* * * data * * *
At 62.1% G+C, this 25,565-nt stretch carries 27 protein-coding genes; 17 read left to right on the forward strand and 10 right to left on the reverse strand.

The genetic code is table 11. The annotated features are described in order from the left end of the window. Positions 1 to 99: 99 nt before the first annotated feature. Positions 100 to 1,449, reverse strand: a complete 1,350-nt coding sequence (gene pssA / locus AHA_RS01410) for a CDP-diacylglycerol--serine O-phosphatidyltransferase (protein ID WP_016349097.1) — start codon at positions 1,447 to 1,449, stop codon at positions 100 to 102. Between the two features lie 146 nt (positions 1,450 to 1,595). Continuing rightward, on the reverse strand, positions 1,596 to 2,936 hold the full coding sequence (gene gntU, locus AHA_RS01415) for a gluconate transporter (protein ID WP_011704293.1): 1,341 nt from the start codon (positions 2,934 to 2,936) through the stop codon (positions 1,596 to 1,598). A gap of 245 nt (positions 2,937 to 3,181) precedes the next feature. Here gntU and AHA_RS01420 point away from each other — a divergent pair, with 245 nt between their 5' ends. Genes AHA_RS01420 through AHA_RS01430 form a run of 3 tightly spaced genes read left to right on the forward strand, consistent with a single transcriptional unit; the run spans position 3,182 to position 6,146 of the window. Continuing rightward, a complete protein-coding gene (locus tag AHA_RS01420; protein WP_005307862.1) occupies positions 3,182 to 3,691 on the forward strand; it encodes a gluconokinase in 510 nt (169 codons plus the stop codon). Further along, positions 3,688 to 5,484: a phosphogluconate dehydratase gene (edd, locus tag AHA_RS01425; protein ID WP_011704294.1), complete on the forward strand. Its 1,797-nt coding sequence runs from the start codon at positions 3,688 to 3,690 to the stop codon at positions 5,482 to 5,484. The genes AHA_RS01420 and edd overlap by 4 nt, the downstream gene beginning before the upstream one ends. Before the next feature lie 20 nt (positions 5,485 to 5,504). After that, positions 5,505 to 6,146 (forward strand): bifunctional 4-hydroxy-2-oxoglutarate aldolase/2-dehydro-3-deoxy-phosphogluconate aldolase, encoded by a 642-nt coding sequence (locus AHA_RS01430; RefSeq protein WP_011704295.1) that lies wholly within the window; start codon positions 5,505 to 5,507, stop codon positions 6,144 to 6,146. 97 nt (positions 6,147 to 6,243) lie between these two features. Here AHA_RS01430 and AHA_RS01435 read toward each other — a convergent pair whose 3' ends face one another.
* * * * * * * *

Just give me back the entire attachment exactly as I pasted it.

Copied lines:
At 62.1% G+C, this 25,565-nt stretch carries 27 protein-coding genes; 17 read left to right on the forward strand and 10 right to left on the reverse strand.

The genetic code is table 11. The annotated features are described in order from the left end of the window. Positions 1 to 99: 99 nt before the first annotated feature. Positions 100 to 1,449, reverse strand: a complete 1,350-nt coding sequence (gene pssA / locus AHA_RS01410) for a CDP-diacylglycerol--serine O-phosphatidyltransferase (protein ID WP_016349097.1) — start codon at positions 1,447 to 1,449, stop codon at positions 100 to 102. Between the two features lie 146 nt (positions 1,450 to 1,595). Continuing rightward, on the reverse strand, positions 1,596 to 2,936 hold the full coding sequence (gene gntU, locus AHA_RS01415) for a gluconate transporter (protein ID WP_011704293.1): 1,341 nt from the start codon (positions 2,934 to 2,936) through the stop codon (positions 1,596 to 1,598). A gap of 245 nt (positions 2,937 to 3,181) precedes the next feature. Here gntU and AHA_RS01420 point away from each other — a divergent pair, with 245 nt between their 5' ends. Genes AHA_RS01420 through AHA_RS01430 form a run of 3 tightly spaced genes read left to right on the forward strand, consistent with a single transcriptional unit; the run spans position 3,182 to position 6,146 of the window. Continuing rightward, a complete protein-coding gene (locus tag AHA_RS01420; protein WP_005307862.1) occupies positions 3,182 to 3,691 on the forward strand; it encodes a gluconokinase in 510 nt (169 codons plus the stop codon). Further along, positions 3,688 to 5,484: a phosphogluconate dehydratase gene (edd, locus tag AHA_RS01425; protein ID WP_011704294.1), complete on the forward strand. Its 1,797-nt coding sequence runs from the start codon at positions 3,688 to 3,690 to the stop codon at positions 5,482 to 5,484. The genes AHA_RS01420 and edd overlap by 4 nt, the downstream gene beginning before the upstream one ends. Before the next feature lie 20 nt (positions 5,485 to 5,504). After that, positions 5,505 to 6,146 (forward strand): bifunctional 4-hydroxy-2-oxoglutarate aldolase/2-dehydro-3-deoxy-phosphogluconate aldolase, encoded by a 642-nt coding sequence (locus AHA_RS01430; RefSeq protein WP_011704295.1) that lies wholly within the window; start codon positions 5,505 to 5,507, stop codon positions 6,144 to 6,146. 97 nt (positions 6,147 to 6,243) lie between these two features. Here AHA_RS01430 and AHA_RS01435 read toward each other — a convergent pair whose 3' ends face one another.